Original Research

Functional morphology of the brain of the African giant pouched rat (Cricetomys gambianus Waterhouse, 1840)

Chikera S. Ibe, Barth I. Onyeanusi, Joseph O. Hambolu
Onderstepoort Journal of Veterinary Research | Vol 81, No 1 | a644 | DOI: https://doi.org/10.4102/ojvr.v81i1.644 | © 2014 Chikera S. Ibe, Barth I. Onyeanusi, Joseph O. Hambolu | This work is licensed under CC Attribution-NoDerivatives 4.0
Submitted: 12 July 2013 | Published: 28 March 2014

About the author(s)

Chikera S. Ibe, Department of Veterinary Anatomy, Ahmadu Bello University, Nigeria
Barth I. Onyeanusi, Department of Veterinary Anatomy, Ahmadu Bello University, Nigeria
Joseph O. Hambolu, Department of Veterinary Anatomy, Ahmadu Bello University, Nigeria


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Abstract

A gross morphological study of the brain of the African giant pouched rat (Cricetomys gambianus Waterhouse, 1840) was undertaken in order to document its normal features and assess the structure-function paradigm. The study was conducted by direct observation of 29 adult African giant pouched rats’ brains. In the telencephalon, the cerebral cortex was devoid of prominent gyri and sulci, but the large olfactory bulb and tract relaying impulses to the olfactory cortex were very prominent. The large size of the olfactory bulb correlated with the established sharp olfactory acuity of the rodent. In the mesencephalic tectum, the caudal colliculi were bigger than the rostral colliculi, indicating a more acute sense of hearing than sight. In the metencephalon, the cerebellar vermis, the flocculus and the paraflocculus were highly coiled and, thus, well developed. The myelencephalon revealed a better organised ventral surface than dorsal surface; the cuneate fascicle, the intermediate sulcus and the lateral sulcus were not evident on the dorsal surface, but there were clearly visible pyramids and olivary prominence on the ventral surface. In conclusion, the highly coiled cerebellar vermis, flocculus and paraflocculus, as well as the conspicuous pyramids and olivary prominence are indicative of a good motor coordination and balance in the African giant pouched rat.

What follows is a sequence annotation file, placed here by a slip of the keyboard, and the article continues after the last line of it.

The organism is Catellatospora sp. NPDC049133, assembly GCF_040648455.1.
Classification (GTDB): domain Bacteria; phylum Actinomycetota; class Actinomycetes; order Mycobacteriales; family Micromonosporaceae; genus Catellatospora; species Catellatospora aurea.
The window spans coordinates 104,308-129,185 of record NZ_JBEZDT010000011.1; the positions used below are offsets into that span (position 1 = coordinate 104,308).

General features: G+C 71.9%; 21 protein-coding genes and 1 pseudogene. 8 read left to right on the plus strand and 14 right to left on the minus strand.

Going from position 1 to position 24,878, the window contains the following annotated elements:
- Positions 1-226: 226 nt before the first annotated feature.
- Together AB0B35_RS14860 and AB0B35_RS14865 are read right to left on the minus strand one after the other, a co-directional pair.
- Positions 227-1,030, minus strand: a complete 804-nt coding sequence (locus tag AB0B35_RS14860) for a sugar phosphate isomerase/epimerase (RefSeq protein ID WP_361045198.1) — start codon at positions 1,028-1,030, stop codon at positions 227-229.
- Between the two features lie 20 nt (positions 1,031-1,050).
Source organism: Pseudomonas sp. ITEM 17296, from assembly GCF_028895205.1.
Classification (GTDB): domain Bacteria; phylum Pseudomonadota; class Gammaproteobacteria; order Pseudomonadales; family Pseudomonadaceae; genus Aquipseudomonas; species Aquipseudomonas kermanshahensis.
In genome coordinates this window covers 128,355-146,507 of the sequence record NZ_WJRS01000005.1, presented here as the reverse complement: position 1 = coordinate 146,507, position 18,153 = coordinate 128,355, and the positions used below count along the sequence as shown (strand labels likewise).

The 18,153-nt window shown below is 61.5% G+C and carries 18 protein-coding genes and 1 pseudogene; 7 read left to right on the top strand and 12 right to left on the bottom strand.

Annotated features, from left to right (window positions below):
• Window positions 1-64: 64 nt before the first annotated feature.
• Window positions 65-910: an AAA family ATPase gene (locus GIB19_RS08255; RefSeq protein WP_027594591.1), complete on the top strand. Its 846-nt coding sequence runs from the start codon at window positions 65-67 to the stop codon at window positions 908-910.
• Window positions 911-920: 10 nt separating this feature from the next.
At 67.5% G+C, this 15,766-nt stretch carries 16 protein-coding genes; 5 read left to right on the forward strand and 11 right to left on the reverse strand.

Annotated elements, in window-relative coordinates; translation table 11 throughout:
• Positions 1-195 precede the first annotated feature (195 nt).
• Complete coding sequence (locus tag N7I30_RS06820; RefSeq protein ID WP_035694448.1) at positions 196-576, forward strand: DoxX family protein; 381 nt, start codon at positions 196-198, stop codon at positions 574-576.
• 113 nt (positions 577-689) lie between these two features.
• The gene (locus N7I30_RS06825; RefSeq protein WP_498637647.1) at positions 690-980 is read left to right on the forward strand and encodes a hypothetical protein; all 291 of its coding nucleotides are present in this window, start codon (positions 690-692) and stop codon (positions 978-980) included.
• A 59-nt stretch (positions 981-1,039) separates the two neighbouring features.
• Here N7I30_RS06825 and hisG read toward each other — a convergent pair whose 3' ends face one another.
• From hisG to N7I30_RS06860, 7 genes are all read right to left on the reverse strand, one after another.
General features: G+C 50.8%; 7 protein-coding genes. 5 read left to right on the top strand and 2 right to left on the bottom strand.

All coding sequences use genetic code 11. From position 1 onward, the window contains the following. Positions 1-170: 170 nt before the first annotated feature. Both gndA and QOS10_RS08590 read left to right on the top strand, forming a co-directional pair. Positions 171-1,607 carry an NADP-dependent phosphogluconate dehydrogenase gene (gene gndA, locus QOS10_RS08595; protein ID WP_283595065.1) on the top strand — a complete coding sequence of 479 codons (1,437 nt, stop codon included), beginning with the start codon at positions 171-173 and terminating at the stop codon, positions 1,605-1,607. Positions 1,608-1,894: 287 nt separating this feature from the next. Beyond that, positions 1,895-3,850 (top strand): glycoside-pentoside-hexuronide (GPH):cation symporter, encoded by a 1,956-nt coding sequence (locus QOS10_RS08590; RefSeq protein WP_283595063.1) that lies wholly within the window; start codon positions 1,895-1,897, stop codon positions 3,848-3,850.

Keywords

telencephalon; diencephalon; mesencephalon; metencephalon; myelencephalon; African giant pouched rat

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